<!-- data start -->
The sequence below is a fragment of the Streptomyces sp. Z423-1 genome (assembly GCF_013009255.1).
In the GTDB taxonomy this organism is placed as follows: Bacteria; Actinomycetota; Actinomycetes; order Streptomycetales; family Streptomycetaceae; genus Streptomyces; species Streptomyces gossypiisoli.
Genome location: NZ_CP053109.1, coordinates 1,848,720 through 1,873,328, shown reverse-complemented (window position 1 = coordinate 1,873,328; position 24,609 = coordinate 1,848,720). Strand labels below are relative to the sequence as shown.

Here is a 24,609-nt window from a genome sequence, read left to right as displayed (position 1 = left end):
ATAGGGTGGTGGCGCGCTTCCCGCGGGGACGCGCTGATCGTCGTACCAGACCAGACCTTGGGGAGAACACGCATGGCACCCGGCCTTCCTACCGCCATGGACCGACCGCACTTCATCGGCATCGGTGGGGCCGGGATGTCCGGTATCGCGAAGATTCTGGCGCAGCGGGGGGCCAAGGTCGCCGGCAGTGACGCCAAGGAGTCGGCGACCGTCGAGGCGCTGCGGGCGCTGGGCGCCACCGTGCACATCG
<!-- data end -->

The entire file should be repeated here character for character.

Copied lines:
The sequence below is a fragment of the Streptomyces sp. Z423-1 genome (assembly GCF_013009255.1).
In the GTDB taxonomy this organism is placed as follows: Bacteria; Actinomycetota; Actinomycetes; order Streptomycetales; family Streptomycetaceae; genus Streptomyces; species Streptomyces gossypiisoli.
Genome location: NZ_CP053109.1, coordinates 1,848,720 through 1,873,328, shown reverse-complemented (window position 1 = coordinate 1,873,328; position 24,609 = coordinate 1,848,720). Strand labels below are relative to the sequence as shown.

Here is a 24,609-nt window from a genome sequence, read left to right as displayed (position 1 = left end):
ATAGGGTGGTGGCGCGCTTCCCGCGGGGACGCGCTGATCGTCGTACCAGACCAGACCTTGGGGAGAACACGCATGGCACCCGGCCTTCCTACCGCCATGGACCGACCGCACTTCATCGGCATCGGTGGGGCCGGGATGTCCGGTATCGCGAAGATTCTGGCGCAGCGGGGGGCCAAGGTCGCCGGCAGTGACGCCAAGGAGTCGGCGACCGTCGAGGCGCTGCGGGCGCTGGGCGCCACCGTGCACATCG